Researchers discover a dozen new moons of Jupiter

  • Researchers discover a dozen new moons of Jupiter

Researchers discover a dozen new moons of Jupiter

Jupiter's neighborhood was always crowded, but the discovery of 12 new moons around the giant planet makes it more intriguing.

Jupiter already had the most moons in the Solar System, but now scientists have discovered twelve new ones bringing the total up to 79. "We could choose our field of observation to be very close to Jupiter, so we could look for things moving at Jupiter's rate-foreground objects, moving quite fast", while still on the hunt for relatively slower-moving objects in the fringes of the solar system, Sheppard says. Nine objects, which are in three different groups, are likely the remnants of larger moons that broke apart during collisions.

Nine of the new moons are part of a distant swarm of moons that orbit Jupiter in the opposite direction of its spin rotation.

The tiny moon is likely to be named Valetudo after the Roman god Jupiter's great-granddaughter, the goddess of health and hygiene. Those moons orbit close to Jupiter and travel in the same direction as the planet spins.

"It's basically driving down the highway in the wrong direction", Sheppard said. "Head-on collisions would quickly break apart and grind the objects down to dust", Dr. Sheppard said. The researchers think these moons are also fragmented remnants of larger moons broken apart after colliding with another body.

The finds were announced Tuesday in a bulletin from the International Astronomical Union's Minor Planet Center at the Smithsonian Astrophysical Observatory in Cambridge, Mass., which serves as the global clearinghouse for the study of moons, asteroids and comets.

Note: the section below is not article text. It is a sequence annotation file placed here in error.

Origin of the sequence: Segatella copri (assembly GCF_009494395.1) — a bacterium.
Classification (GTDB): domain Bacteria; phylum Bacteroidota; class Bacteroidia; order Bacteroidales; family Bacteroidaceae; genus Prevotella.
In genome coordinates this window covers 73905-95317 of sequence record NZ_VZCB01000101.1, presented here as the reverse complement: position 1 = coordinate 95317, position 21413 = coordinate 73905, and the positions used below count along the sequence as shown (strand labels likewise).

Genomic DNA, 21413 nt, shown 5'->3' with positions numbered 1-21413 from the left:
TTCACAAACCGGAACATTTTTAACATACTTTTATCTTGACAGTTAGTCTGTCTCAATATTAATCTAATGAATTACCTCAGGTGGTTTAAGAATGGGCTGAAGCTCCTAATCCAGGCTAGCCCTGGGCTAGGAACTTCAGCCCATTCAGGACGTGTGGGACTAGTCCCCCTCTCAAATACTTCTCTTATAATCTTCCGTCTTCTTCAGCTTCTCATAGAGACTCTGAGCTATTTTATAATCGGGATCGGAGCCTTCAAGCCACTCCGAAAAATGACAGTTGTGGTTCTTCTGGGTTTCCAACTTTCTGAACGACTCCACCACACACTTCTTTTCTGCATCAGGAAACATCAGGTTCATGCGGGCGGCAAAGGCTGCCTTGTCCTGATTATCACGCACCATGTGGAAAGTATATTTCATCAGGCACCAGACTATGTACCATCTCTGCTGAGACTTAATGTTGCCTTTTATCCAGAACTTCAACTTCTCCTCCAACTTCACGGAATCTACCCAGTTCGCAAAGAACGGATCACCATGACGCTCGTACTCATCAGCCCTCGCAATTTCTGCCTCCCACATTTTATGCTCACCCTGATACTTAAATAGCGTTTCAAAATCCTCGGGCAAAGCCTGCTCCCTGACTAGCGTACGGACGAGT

Of the 79 moons now known, most orbit in the same direction as other moons nearest them. That means the revolve around Jupiter opposite from the planet's rotation. They had set their sights on the outer solar system and were looking for more evidence of the elusive Planet Nine, a predicted but as yet unobserved large outer solar system planet. "So, the whole process took a year".

Jupiter's biggest moon, Ganymede, also has an underground salt ocean - although this ocean may be too salty to be habitable.

"The newly discovered retrograde moons take about two years to orbit Jupiter".

Given their small size, if the moons had existed in the early days of the solar system, the gas and dust that surrounded the Sun at that time would have exerted a strong drag on them, causing them to lose speed and spiral in to crash into Jupiter.

Two of the newly discovered satellites orbit with a group that are in between the outer group and the Galilean moons.

Scott Sheppard: "It's been about a decade since the last moons around Jupiter were discovered".

It's possible the various orbital moon groupings we see today were formed in the distant past through this exact mechanism.

"If we do find this planet in the next few years, it would be a pretty incredible discovery for astronomy".

For example, the discovery that the smallest moons in Jupiter's various orbital groups are still abundant suggests the collisions that created them occurred after the era of planet formation.

Over the weeks following full opposition, Jupiter will reach its highest point in the sky four minutes earlier each night, appearing as a bright, star-like object.